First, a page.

Former George W. Bush administration official Steven Bradbury, who wrote the legal memos authorizing the use of torture by the CIA, was nominated in early June to be President Trump’s general counsel for the Transportation Department — but his nomination has been put on hold.
Sen. Tammy Duckworth (D-IL) placed a hold on Bradbury’s nomination after members of the Senate Commerce, Science, and Transportation Committee questioned Bradbury during a preliminary nomination hearing on Wednesday.
During the hearing, Duckworth led the charge against his nomination, drawing on her own experience working as an Army National Guard helicopter pilot in Iraq. In 2004, her helicopter was shot down and she lost both of her legs.
“When you’re stuck bleeding in a helicopter behind enemy lines like I was, you hope and pray that if the enemy finds you first, they treat you humanely,” she said. “Mr. Bradbury lacked moral conviction in the Bush White House, and I don’t think he can be trusted to stand up for the values I fought to defend, especially not in a Trump presidency.”
Duckworth went on to say that Bradbury placed American troops in danger by writing what became known as the torture memos. “The actions you helped justify put our troops in harm’s way, put our diplomats deployed overseas in harm’s way, and you compromised our nation’s very values,” she said.
Bradbury wrote the three memos in 2005 when he worked as the head of the Justice Department’s Office of Legal Counsel during Bush’s second term. Even though the Bush administration had already developed its torture program before Bradbury was in government, the memos provided the legal framework for the government’s program, which included the use of 13 different techniques including waterboarding, cramped confinement, and dietary manipulation, according to Politico.
During the nomination hearing, Bradbury said that while working in the Office of Legal Council, he didn’t advocate for any policies.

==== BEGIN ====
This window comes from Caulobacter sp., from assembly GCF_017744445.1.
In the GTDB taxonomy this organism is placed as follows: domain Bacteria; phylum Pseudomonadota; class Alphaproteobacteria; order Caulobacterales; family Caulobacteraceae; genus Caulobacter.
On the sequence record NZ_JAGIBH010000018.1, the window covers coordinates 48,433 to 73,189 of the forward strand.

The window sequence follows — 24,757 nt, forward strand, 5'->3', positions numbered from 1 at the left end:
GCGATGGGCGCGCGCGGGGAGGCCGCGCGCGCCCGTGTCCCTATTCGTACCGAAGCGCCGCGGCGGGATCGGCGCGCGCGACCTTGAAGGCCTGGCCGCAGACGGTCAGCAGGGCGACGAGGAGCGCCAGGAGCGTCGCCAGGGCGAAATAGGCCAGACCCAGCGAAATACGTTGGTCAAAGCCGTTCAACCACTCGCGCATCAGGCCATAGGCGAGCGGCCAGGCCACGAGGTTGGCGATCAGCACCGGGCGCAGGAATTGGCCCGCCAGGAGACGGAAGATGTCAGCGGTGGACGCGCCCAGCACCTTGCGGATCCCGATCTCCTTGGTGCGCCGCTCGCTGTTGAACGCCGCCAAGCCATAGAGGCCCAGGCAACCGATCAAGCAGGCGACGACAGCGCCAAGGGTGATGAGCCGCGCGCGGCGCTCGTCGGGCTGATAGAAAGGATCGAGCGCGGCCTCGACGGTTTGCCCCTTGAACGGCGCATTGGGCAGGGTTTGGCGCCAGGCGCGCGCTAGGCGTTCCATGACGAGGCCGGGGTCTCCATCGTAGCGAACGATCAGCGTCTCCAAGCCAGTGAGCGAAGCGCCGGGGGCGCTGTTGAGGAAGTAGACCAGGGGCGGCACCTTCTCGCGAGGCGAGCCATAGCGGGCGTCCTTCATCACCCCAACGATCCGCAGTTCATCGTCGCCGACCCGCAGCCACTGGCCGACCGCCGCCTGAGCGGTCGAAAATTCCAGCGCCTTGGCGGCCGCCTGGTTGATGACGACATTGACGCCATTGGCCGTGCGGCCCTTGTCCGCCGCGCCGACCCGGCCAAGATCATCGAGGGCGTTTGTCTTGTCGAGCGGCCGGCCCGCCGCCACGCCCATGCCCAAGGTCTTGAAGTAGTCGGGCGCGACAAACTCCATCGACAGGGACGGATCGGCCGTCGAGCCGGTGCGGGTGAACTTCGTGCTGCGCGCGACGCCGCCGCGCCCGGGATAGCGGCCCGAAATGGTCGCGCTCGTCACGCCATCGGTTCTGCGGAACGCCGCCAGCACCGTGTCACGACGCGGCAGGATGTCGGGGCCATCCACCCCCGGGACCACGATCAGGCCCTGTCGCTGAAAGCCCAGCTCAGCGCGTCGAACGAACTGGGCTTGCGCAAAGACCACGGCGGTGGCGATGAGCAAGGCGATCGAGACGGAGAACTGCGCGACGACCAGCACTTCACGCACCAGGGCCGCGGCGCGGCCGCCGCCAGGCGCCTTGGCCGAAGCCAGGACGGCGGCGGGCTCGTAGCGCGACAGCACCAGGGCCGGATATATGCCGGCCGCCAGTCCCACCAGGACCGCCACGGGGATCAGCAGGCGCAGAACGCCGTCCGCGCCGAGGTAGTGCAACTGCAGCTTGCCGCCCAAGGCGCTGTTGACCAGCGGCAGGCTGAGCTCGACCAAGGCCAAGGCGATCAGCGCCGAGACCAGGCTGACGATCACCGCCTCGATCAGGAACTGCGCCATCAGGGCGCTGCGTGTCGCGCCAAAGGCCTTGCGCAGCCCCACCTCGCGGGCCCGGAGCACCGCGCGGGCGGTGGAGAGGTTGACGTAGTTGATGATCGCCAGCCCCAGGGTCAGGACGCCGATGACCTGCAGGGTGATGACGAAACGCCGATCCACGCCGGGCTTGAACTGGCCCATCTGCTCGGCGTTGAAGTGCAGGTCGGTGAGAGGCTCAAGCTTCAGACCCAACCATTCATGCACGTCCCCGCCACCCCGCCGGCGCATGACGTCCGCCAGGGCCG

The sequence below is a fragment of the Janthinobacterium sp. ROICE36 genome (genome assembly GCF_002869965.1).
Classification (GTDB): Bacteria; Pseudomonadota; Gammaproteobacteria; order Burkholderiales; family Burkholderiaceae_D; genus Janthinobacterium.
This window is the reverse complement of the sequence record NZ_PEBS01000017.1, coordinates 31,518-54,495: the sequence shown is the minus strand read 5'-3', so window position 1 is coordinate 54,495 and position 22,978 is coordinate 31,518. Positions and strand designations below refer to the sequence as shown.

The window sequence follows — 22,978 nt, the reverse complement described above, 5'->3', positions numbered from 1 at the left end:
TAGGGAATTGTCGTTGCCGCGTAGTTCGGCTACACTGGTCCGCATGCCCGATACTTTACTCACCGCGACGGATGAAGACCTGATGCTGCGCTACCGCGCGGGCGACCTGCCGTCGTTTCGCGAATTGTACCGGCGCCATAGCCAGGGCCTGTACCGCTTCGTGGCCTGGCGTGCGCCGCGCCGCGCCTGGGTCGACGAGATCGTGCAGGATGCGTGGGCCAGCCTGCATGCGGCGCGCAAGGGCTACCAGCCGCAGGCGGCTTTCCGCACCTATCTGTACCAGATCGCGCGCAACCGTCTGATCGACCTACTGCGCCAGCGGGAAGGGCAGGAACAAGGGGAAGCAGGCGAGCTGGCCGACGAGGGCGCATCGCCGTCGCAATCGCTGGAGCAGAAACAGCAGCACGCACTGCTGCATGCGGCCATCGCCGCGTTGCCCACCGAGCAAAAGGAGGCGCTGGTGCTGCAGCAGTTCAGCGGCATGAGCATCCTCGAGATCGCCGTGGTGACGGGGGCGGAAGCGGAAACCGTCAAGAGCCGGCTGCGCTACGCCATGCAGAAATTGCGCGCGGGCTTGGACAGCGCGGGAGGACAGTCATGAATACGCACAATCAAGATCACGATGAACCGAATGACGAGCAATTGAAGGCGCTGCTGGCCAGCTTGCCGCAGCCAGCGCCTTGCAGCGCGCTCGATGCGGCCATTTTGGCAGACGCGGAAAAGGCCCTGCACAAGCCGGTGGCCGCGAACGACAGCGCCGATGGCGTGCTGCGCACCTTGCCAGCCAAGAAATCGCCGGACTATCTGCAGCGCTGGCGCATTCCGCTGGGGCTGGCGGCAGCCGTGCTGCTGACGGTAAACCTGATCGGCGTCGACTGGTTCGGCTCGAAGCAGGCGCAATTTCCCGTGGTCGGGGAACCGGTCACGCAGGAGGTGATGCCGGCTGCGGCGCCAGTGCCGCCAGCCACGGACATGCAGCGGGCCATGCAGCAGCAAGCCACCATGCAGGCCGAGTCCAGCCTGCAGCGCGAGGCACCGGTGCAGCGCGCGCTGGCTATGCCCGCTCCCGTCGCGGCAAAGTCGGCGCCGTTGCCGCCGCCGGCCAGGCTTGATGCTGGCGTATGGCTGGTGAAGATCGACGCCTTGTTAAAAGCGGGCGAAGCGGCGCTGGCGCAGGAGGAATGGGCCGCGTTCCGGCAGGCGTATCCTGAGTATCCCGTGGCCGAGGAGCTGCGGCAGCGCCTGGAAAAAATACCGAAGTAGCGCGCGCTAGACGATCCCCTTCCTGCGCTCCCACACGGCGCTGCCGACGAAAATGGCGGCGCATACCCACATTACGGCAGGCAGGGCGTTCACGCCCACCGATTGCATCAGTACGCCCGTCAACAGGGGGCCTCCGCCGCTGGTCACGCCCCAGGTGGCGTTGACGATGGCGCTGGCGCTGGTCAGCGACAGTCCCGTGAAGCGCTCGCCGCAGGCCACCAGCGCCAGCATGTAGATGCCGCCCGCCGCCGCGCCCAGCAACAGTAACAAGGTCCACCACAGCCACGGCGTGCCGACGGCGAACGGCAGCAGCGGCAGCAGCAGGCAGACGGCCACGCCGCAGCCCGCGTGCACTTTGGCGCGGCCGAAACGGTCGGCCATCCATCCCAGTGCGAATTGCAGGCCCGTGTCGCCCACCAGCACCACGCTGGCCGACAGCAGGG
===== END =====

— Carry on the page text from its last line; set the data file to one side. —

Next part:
“Every opinion I gave for OLC represented my best judgment of what the laws in effect at that time required,” he said during the Wednesday hearing, according to the New York Times. “I certainly recognize and respect that some of the questions we addressed during my tenure in the office raised difficult issues about which reasonable people could disagree.”
What happens next?
In order for Bradbury to be confirmed, he has to make it through two votes — one in the Senate Commerce Committee, which hasn’t been scheduled yet, and the other in the Senate as a whole. Duckworth’s hold would need to be broken by a simple majority vote.
As Vox’s Jeff Stein explained, the Senate formally operates through “unanimous consent,” meaning that one senator has the power to prevent consideration of a presidential nomination from reaching the floor. Holds on presidential nominees can only be broken by a successful cloture vote to cut off debate on a given motion. It takes 51 votes, or a simple majority, for that to happen.
If Duckworth’s hold is broken, then Bradbury’s nomination would head to the entire Senate floor, where his nomination would be debated and would then go to a vote. In the Senate, Bradbury would also have to win a simple majority to be confirmed.
A debate over the use of torture is reemerging nationwide
The pushback over Bradbury’s nomination is just the latest incident in a nationwide debate on torture that has been reintroduced by Trump’s presidency.
The president’s nomination of Bradbury falls in line with his own views on torture. Trump has made clear he has no moral objections to the use of torture, believes it generally works, and has only held back from authorizing it because of strong pushback from his national security team.
“Would I feel strongly about waterboarding? As far as I’m concerned, we have to fight fire with fire,” said Donald Trump in a January interview with ABC News.
But many Democrats and human rights activists have spoken out against Bradbury’s nomination because of his role in the CIA torture program.
Several senators released statements opposing his nomination, including Dianne Feinstein of California. And veterans and anti-torture activists seated in the committee hearing room disrupted the hearing to protest Bradbury’s nomination, according to a press release by Code Pink, a women-led antiwar organization.
“Anybody whose moral compass is so broken that they would condone torture doesn’t deserve a position in the US government,” said veteran Ken Ashe during the protest, according to the press release.